LPAD and RPAD take a minimum of two and a maximum of three arguments. The first argument is the character string to be operated on. The second is the number of characters to pad it with, and the optional third argument is the character to pad it with. The third argument defaults to a blank, or it can be a single character or a character string. The following statement adds five pad characters, assuming that the field LASTNAME is defined as a 15-character field:

INPUT:
SQL> SELECT LASTNAME, LPAD(LASTNAME,20,'*')
  2  FROM CHARACTERS;
OUTPUT:
LASTNAME       LPAD(LASTNAME,20,'*'
-------------- --------------------
PURVIS         *****PURVIS
TAYLOR         *****TAYLOR
CHRISTINE      *****CHRISTINE
ADAMS          *****ADAMS
COSTALES       *****COSTALES
KONG           *****KONG
6 rows selected.
ANALYSIS:

Why were only five pad characters added? Remember that the LASTNAME column is 15 characters wide and that LASTNAME includes the blanks to the right of the characters that make up the name. Some column data types eliminate padding characters if the width of the column value is less than the total width allocated for the column. Check your implementation. Now try the right side:

INPUT:
SQL> SELECT LASTNAME, RPAD(LASTNAME,20,'*')
  2  FROM CHARACTERS;
OUTPUT:
LASTNAME        RPAD(LASTNAME,20,'*'
--------------- --------------------
PURVIS          PURVIS         *****
TAYLOR          TAYLOR         *****
CHRISTINE       CHRISTINE      *****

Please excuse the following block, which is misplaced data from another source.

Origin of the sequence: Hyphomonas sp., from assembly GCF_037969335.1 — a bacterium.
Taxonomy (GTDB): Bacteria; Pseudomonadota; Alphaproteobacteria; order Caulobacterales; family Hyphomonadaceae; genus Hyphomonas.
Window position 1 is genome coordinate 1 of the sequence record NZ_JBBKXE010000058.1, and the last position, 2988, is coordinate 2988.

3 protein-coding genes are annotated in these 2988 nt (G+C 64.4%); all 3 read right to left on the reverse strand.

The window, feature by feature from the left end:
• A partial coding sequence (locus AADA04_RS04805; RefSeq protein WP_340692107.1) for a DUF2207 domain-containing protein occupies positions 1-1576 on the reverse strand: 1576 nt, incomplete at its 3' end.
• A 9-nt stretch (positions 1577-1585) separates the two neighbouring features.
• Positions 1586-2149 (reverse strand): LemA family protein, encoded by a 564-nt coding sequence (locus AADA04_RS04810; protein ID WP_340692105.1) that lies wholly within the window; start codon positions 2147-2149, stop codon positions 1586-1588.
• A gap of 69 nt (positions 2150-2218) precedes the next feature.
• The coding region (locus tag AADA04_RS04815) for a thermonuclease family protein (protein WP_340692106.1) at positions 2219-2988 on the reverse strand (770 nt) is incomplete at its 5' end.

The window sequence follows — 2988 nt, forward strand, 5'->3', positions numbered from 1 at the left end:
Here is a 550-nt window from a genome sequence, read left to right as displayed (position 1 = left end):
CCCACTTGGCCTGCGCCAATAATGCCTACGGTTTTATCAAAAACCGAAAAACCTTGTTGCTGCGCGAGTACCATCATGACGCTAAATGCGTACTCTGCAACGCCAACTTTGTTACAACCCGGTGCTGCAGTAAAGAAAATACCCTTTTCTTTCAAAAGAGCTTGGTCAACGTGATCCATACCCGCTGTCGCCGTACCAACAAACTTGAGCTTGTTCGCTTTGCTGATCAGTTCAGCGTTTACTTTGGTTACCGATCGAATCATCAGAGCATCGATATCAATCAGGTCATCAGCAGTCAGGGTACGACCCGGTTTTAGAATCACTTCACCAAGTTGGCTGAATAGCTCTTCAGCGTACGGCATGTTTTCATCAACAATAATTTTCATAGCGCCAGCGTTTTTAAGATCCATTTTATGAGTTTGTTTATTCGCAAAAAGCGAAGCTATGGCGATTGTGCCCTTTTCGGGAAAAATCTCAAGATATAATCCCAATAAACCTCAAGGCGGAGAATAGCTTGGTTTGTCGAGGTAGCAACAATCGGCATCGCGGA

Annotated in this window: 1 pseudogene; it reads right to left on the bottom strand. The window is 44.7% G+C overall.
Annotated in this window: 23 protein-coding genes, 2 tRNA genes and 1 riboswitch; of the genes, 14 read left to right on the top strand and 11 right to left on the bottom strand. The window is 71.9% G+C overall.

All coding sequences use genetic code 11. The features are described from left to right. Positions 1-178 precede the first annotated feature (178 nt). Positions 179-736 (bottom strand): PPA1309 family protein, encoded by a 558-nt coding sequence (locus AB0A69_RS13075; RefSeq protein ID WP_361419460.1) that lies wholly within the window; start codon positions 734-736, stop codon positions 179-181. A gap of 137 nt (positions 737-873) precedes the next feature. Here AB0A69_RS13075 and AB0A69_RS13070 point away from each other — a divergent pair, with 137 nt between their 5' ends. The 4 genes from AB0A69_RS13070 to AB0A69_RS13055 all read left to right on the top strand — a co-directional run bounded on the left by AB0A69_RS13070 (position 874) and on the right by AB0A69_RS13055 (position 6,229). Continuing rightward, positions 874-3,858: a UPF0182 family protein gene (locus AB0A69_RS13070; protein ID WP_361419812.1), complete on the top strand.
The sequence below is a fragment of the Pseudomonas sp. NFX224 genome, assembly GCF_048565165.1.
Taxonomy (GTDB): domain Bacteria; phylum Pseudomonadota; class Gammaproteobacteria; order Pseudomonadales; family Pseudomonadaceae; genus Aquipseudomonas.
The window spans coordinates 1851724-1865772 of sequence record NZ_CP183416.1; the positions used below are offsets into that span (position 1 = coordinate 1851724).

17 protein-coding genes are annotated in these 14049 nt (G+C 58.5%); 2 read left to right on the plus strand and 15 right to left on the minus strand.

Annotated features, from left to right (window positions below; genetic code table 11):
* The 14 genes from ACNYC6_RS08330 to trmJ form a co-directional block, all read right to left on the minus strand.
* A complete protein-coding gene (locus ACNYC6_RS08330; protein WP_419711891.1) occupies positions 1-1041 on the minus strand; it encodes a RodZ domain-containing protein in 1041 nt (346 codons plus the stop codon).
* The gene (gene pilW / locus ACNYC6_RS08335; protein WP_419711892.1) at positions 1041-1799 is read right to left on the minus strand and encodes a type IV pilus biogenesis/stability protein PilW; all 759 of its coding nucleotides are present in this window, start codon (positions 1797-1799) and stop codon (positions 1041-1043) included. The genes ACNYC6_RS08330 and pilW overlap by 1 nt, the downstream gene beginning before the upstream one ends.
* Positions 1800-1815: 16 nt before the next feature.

ADAMS           ADAMS          *****
COSTALES        COSTALES       *****
KONG            KONG           *****
6 rows selected.
ANALYSIS:

Here you see that the blanks are considered part of the field name for these operations. The next two functions come in handy in this type of situation.

LTRIM and RTRIM

LTRIM and RTRIM take at least one and at most two arguments. The first argument, like LPAD and RPAD, is a character string. The optional second element is either a character or character string or defaults to a blank. If you use a second argument that is not a blank, these trim functions will trim that character the same way they trim the blanks in the following examples.

INPUT:
SQL> SELECT LASTNAME, RTRIM(LASTNAME)
  2  FROM CHARACTERS;
OUTPUT:
LASTNAME        RTRIM(LASTNAME)
--------------- ---------------
PURVIS          PURVIS
TAYLOR          TAYLOR
CHRISTINE       CHRISTINE
ADAMS           ADAMS
COSTALES        COSTALES
KONG            KONG
6 rows selected.

You can make sure that the characters have been trimmed with the following statement:

INPUT:
SQL> SELECT LASTNAME, RPAD(RTRIM(LASTNAME),20,'*')
  2  FROM CHARACTERS;
OUTPUT:
LASTNAME        RPAD(RTRIM(LASTNAME)
--------------- --------------------
PURVIS          PURVIS**************
TAYLOR          TAYLOR**************
CHRISTINE       CHRISTINE***********
ADAMS           ADAMS***************
COSTALES        COSTALES************
KONG            KONG****************
6 rows selected.

The output proves that trim is working. Now try LTRIM:

INPUT:
SQL> SELECT LASTNAME, LTRIM(LASTNAME, 'C')
  2  FROM CHARACTERS;
OUTPUT:
LASTNAME        LTRIM(LASTNAME,
--------------- ---------------
PURVIS          PURVIS
TAYLOR          TAYLOR
CHRISTINE       HRISTINE